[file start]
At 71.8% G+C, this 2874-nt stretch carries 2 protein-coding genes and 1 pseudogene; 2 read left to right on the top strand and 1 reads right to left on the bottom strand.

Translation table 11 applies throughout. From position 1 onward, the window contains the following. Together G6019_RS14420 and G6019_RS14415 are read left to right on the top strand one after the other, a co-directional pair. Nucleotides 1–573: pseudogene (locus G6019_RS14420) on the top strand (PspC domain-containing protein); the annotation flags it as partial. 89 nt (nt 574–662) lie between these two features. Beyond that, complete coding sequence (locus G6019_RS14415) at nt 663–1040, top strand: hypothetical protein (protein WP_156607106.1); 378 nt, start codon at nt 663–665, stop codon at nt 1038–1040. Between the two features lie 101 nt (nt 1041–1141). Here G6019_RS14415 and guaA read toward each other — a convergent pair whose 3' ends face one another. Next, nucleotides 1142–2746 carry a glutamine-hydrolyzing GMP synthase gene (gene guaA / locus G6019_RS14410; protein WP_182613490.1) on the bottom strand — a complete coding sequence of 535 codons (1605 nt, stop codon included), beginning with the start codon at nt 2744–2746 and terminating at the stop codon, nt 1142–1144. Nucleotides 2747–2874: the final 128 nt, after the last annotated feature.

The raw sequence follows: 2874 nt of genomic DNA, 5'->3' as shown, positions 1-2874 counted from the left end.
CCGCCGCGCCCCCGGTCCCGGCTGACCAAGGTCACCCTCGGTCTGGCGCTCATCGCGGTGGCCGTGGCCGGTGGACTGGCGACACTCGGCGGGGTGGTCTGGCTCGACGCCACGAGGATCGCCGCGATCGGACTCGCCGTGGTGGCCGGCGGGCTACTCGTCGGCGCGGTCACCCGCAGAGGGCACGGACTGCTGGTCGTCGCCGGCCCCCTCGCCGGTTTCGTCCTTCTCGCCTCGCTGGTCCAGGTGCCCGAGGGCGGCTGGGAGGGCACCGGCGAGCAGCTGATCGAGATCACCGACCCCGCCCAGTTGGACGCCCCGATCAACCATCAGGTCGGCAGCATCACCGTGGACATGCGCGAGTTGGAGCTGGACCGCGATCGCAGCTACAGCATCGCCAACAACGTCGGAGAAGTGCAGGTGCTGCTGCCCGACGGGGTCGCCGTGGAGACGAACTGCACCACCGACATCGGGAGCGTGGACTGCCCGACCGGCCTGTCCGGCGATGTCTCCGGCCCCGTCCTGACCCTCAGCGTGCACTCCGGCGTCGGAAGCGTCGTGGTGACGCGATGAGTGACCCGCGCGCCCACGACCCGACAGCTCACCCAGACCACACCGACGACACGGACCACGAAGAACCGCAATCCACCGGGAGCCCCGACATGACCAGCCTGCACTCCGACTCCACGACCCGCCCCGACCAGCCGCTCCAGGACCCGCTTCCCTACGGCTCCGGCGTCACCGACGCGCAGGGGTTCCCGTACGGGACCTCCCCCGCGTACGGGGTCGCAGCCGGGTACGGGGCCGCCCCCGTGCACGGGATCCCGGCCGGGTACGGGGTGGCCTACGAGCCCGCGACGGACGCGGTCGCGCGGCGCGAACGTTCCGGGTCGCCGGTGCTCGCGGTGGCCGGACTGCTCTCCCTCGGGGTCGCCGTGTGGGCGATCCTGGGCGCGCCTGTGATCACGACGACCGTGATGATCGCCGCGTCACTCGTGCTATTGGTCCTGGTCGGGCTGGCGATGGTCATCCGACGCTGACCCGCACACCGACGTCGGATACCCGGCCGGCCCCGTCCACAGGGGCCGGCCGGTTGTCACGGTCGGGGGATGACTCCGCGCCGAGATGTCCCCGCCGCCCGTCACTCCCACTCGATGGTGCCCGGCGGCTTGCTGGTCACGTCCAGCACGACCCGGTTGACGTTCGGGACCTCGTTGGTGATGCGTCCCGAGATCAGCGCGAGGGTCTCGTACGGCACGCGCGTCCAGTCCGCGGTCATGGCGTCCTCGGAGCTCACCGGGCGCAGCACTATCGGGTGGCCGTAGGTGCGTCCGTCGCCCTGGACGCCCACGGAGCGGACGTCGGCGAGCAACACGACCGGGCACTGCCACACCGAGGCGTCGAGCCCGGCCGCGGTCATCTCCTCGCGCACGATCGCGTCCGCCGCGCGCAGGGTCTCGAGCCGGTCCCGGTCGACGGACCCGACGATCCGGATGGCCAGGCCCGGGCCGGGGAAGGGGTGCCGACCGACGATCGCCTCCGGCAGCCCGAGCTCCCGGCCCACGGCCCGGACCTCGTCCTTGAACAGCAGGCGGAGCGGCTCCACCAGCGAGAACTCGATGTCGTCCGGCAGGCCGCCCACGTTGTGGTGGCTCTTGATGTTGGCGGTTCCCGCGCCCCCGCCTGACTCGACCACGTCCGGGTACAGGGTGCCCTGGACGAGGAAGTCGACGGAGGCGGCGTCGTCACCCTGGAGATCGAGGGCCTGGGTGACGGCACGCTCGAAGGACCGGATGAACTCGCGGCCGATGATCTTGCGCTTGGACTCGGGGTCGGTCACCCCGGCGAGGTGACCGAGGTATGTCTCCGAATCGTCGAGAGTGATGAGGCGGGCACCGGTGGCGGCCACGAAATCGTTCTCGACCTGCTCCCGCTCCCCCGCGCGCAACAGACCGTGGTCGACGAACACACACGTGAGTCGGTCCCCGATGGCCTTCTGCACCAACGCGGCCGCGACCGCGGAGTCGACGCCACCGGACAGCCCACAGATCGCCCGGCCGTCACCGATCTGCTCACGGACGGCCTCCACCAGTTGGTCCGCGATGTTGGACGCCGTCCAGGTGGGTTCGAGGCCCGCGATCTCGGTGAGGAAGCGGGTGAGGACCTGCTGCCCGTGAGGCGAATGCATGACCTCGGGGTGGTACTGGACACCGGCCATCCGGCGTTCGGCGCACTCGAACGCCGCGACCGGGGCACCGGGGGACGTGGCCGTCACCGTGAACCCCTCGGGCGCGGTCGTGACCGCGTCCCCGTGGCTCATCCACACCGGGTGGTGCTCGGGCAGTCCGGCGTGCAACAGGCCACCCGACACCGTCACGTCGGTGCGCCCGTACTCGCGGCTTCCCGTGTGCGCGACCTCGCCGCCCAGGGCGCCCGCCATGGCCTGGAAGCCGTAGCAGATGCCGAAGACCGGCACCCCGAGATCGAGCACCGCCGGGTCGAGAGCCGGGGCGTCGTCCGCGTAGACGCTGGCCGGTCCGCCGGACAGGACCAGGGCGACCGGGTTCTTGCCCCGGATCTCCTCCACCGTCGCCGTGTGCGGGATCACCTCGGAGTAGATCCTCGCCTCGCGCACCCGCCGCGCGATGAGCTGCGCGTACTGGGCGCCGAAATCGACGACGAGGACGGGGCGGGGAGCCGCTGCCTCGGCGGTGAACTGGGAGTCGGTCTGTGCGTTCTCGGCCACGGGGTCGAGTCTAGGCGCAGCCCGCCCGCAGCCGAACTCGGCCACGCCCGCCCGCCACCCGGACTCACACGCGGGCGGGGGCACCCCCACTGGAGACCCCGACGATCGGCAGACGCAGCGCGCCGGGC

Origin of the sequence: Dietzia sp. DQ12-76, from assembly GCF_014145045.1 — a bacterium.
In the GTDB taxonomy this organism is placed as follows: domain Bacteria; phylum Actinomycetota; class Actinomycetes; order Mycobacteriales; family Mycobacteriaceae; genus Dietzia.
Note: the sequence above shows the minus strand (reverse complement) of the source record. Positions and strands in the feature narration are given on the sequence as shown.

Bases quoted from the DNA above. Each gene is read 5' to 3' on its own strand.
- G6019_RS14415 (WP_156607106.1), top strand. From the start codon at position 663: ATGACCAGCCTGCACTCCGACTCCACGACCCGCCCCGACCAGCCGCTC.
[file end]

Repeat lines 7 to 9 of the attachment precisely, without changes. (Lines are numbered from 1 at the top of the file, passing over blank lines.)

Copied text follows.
Note: the sequence above shows the minus strand (reverse complement) of the source record. Positions and strands in the feature narration are given on the sequence as shown.

Bases quoted from the DNA above. Each gene is read 5' to 3' on its own strand.
- G6019_RS14415 (WP_156607106.1), top strand. From the start codon at position 663: ATGACCAGCCTGCACTCCGACTCCACGACCCGCCCCGACCAGCCGCTC.